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Students at Wesleyan University are urging the student government there to defund the campus newspaper, The Wesleyan Argus, after it published an opinion essay written by a writer for the newspaper criticizing the Black Lives Matter movement. Calling the effort a boycott, the organizers also encouraged students to toss out copies of the newspaper that they find on campus.

About 170 people have signed a petition supporting the boycott. Most of those signing were students, but the petition also included a handful of alumni and staff members. As of Tuesday, no faculty members appeared to have signed the petition, despite earlier reports saying otherwise.

"The undersigned agree to boycott the Argus, recognizing that the paper has historically failed to be an inclusive representation of the voices of the student body," the petition states. "Most specifically, it neglects to provide a safe space for the voices of students of color and we are doubtful that it will in the future."

The boycott, the petition states, would last until the Argus met a number of demands, including creating staff positions that pay students work study or award course credit. Currently, the Argus has enough funding for just two paid positions, and neither are part of the editorial staff. Its reporters and editors are all volunteers.

The petition also demanded that the newspaper release a monthly report on allocation of funds and its leadership structure, require social justice and diversity training each semester, and devote "open spaces dedicated to marginalized groups/voices" on the front page of the newspaper. If no submissions are received for a particular edition's open space, the newspaper would leave the section blank, labeling it "for your voice."

On Tuesday, the Foundation for Individual Rights in Education said it was "keeping an eye on" what is taking place at Wesleyan, and criticized the petitioners' tactics. "Forcibly limiting the choices others get to make is not a boycott," Peter Bonilla, program director at FIRE, tweeted Tuesday.

The column that sparked the petition linked the Black Lives Matter movement to instances of police officers being killed (a suggestion the petition's supporters said was erroneous), and questioned the methods and motives of some of the movement's supporters. "Police officers are looking over their shoulders as several cops have been targeted and gunned down," the student, Bryan Stascavage, wrote.

The newspaper's editors later apologized for not more thoroughly fact-checking the column, and noted that -- as is generally the nature of opinion articles -- the piece does not reflect the views of the newspaper itself.

"The opinion section is open to any writer who wants to share a view, whether or not the opinion editors and the editors in chief agree with it," the editors wrote. "While we strive to make articles as coherent as possible before publication, we edit opinions for style rather than content, even if they are unpopular, controversial and widely contested. If it is a student newspaper’s mission to reflect the views and voices of the entire student body, then the opinion section must be open to the entire student body."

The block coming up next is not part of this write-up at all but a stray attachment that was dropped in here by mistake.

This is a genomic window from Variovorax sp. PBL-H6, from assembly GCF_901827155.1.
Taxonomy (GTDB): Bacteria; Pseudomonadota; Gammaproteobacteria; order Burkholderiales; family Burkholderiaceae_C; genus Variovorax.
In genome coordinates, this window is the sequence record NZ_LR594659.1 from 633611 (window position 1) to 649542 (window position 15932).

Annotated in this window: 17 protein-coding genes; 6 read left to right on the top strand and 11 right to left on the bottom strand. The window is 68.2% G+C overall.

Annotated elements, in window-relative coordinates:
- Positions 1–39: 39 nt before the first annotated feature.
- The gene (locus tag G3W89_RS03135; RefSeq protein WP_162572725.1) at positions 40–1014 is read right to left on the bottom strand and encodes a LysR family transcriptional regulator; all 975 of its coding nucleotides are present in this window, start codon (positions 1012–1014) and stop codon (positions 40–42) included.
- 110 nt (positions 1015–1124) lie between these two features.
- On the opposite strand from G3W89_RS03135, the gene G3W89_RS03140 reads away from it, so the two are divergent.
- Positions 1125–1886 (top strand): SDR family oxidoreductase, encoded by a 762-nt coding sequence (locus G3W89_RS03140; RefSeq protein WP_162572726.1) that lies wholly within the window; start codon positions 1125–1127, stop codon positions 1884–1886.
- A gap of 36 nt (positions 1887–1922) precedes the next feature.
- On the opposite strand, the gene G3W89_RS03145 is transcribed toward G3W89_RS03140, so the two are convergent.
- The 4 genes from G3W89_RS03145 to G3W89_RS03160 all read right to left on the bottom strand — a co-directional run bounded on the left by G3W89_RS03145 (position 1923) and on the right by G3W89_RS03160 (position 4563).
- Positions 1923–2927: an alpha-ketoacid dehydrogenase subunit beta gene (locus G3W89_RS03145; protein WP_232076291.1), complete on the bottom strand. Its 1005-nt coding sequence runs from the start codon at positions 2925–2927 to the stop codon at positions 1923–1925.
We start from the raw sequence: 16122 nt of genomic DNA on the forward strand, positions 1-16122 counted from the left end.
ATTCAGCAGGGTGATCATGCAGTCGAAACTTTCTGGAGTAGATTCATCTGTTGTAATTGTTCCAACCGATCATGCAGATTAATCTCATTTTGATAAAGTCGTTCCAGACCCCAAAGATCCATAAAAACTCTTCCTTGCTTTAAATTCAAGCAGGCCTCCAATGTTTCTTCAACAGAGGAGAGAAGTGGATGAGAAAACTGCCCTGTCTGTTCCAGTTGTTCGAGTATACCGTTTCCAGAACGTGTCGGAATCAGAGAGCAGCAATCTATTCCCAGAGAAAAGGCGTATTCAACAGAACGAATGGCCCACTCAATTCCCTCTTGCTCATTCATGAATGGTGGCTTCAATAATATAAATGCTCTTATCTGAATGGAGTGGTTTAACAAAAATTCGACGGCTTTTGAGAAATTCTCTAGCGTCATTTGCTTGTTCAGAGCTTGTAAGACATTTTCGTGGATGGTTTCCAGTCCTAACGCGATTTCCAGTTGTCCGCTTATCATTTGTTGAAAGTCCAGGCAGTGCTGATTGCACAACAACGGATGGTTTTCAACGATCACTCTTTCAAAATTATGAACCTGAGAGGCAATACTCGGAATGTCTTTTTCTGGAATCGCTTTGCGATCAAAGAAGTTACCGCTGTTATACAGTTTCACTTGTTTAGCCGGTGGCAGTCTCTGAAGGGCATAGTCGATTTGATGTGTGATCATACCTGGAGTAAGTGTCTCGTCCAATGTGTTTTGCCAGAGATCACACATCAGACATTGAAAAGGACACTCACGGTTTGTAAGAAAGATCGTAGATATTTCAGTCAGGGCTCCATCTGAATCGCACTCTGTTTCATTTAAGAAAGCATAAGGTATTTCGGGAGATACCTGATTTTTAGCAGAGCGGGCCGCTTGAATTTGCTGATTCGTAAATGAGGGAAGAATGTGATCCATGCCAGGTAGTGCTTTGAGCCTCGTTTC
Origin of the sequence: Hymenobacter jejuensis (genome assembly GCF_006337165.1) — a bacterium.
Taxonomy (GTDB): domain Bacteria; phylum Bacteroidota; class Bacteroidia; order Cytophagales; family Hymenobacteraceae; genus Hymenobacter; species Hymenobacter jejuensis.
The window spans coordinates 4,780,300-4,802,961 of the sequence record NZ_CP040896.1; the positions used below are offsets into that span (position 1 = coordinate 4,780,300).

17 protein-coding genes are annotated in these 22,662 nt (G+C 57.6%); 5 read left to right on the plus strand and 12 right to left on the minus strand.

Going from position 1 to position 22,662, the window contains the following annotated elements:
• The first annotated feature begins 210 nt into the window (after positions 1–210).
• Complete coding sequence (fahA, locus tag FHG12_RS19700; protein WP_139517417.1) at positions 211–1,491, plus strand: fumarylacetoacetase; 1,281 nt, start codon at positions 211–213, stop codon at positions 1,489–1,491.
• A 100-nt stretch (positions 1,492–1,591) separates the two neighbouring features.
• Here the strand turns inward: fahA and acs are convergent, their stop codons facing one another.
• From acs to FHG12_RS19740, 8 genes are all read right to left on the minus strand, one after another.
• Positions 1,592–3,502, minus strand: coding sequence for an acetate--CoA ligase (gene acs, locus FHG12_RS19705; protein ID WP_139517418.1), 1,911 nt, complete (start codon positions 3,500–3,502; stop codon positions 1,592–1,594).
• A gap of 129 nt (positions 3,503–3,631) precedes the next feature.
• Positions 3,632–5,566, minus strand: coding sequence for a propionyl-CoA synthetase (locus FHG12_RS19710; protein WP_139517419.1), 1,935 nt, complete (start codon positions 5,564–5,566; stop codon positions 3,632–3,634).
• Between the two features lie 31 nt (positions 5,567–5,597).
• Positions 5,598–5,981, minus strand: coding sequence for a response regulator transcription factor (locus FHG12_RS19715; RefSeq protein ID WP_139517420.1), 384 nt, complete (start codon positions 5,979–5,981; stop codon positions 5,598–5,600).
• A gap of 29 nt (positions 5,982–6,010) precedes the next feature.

The boycott was discussed during the Wesleyan Student Assembly's meeting on Monday, though the association has not yet drafted any actual legislation that would halt funding of the newspaper. Some members of the assembly have signed the petition, however, including its president and vice president. The assembly said it would devote its next town hall meeting to further discussing the petition and its demands.

"Don't think of this as a way to silence free speech, but as an equity and inclusion issue," said Aidan Martinez, the student assembly's vice president, according to the meeting's minutes. "We need diversity across groups on campus."

In a blog post on Saturday, titled "Black lives matter and so does free speech," Michael Roth, Wesleyan's president, addressed the controversy, saying that some students felt the editorial "was less speech than action: it caused harm and made people of color feel unsafe."

Still, he cautioned against making demands of the newspaper and its staff.

"As members of a university community, we always have the right to respond with our own opinions, but there is no right not to be offended," Roth said. "We certainly have no right to harass people because we don’t like their views. Censorship diminishes true diversity of thinking; vigorous debate enlivens and instructs. In the long run, Wesleyan will be a much more caring and inspiring community when we can tolerate strong disagreements. Through our differences we can learn from one another."

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